Hayden lights up holiday season | SteamboatToday.com

Hayden lights up holiday season

Joneses host traditional ceremony for town in their yard

Melinda Dudley
Hayden residents gather at Fourth Street and Jefferson Avenue on Saturday night for the town's annual Christmas Tree Lighting Ceremony.
Matt Stensland

— When Russ Jones and his wife, Dolores, bought their house at Fourth Street and Jefferson Avenue in Hayden two years ago, they were unaware that the nearly 80-year-old blue spruce towering next to U.S. Highway 40 had a proud history as the town’s Christmas tree.

“We inherited the tree – didn’t really know about it when we bought the house,” Russ Jones said. “But we’re very happy to be part of the tradition.”

Jones lit up Hayden’s Christmas tree Saturday night to the sound of hoots, hollers and whistles from the crowd of about 75 that gathered in his yard. Since last year, the tree had grown about 2 feet and needed 100 extra lights added to the top, he said.

“I’m really blessed for all of you to be able to join me in celebrating the holiday,” Jones said to the assembled crowd.

Everyone stood with candlelight flickering in their faces from white tapers held in translucent green and red cups in one hand, cups of steaming coffee and hot chocolate in the other. Some of the youngsters opted to snack on handfuls of snow gathered out of the Jones’ yard with their wet mittens.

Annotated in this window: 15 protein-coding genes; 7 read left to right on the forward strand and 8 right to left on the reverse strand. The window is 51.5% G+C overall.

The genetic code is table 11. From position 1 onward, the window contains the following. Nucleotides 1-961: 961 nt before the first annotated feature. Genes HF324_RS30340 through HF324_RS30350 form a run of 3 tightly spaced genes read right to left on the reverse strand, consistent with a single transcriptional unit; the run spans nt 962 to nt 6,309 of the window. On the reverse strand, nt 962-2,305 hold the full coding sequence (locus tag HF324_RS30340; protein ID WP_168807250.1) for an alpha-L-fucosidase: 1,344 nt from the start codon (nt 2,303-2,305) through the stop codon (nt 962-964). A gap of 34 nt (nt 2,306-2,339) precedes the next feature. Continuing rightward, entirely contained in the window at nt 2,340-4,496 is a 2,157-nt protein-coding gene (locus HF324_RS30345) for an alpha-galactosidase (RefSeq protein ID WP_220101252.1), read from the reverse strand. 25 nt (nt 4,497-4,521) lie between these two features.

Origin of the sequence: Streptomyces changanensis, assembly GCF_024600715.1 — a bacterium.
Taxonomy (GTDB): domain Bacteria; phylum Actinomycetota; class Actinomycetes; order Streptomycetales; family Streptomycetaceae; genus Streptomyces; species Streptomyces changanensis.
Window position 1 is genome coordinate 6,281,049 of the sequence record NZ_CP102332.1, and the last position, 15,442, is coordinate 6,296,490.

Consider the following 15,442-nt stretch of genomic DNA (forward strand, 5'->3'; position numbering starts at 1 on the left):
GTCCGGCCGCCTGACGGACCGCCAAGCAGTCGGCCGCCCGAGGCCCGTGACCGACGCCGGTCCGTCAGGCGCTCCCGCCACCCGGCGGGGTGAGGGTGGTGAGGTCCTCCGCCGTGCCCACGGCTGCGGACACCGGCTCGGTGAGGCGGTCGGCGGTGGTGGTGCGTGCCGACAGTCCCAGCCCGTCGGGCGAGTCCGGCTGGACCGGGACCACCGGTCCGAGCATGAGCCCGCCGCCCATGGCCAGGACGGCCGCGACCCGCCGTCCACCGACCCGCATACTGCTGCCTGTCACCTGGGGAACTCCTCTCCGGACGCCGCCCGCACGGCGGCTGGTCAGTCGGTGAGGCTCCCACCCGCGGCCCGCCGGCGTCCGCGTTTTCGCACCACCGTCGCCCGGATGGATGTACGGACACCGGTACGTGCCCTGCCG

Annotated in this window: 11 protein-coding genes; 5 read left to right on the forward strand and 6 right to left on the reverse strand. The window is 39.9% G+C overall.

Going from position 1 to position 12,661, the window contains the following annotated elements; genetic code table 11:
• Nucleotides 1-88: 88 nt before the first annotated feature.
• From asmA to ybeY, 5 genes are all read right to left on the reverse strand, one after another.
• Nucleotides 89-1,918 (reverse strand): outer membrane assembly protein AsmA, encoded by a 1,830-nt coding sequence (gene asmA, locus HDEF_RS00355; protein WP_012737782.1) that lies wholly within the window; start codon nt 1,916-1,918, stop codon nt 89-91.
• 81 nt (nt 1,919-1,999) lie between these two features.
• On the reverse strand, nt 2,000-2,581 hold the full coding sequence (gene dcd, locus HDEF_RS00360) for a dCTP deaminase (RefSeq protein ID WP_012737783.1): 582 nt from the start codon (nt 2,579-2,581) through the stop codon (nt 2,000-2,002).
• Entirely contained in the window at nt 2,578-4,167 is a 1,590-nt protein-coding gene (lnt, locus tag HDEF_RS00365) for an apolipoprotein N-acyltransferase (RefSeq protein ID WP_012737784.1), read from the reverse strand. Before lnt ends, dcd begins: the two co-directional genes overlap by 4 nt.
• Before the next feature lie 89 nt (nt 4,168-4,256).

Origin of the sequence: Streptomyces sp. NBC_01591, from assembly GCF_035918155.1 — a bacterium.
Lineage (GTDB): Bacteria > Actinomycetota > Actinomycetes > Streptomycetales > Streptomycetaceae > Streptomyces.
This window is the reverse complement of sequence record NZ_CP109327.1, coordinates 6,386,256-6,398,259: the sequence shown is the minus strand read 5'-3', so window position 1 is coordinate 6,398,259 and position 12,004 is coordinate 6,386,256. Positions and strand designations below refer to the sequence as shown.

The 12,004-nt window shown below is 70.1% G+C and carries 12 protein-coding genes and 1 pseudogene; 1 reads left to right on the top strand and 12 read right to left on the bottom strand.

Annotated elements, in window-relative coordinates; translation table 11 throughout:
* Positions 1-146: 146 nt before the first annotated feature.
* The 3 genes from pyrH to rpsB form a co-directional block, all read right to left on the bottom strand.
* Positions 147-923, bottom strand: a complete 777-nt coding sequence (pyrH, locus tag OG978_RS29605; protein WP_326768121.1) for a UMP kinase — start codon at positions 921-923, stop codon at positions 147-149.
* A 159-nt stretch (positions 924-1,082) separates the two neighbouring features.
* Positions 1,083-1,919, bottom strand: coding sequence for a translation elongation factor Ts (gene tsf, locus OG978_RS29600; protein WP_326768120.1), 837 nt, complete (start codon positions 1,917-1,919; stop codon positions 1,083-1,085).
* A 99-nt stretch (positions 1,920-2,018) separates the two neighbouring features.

Hayden’s Christmas tree tradition began in about 1980, when the late Dave Spencer, who lived in the Jones’ house at the time, began decorating the tree, longtime Hayden resident Chuck Grobe said.

“The community pitched in and helped pay for electric bill,” Grobe said. “He put coin jars around town.”

About 10 years ago, as Spencer got older, he approached the town about taking over the tree once and for all. But that did not mean he gave up his artistic vision for the tree.

“He sat out here in the middle of the street in his lawn chair and made sure we put the lights on right,” Grobe said.

Hayden residents are not the only ones who get to enjoy the tree during the holiday season – it has its own purpose for pilots flying into Yampa Valley Regional Airport.

“The planes that come in use it as a beacon to line up with the runway,” Jones said.

Santa Claus also was there Saturday night, but not everyone in Hayden was happy to see him. Jo Webster’s son, Rowan, burst into tears as soon as he was placed in Santa’s lap.

“He’s too young to know what’s going on,” his mom said, as Rowan toddled away across the lawn, arms outstretched in his parka, face barely visible underneath his hood and scarf.

“He looks like the kid from ‘A Christmas Story,'” she said, referencing the younger brother from the classic holiday film, whose mother bundles him up so much he famously can’t put his arms down.

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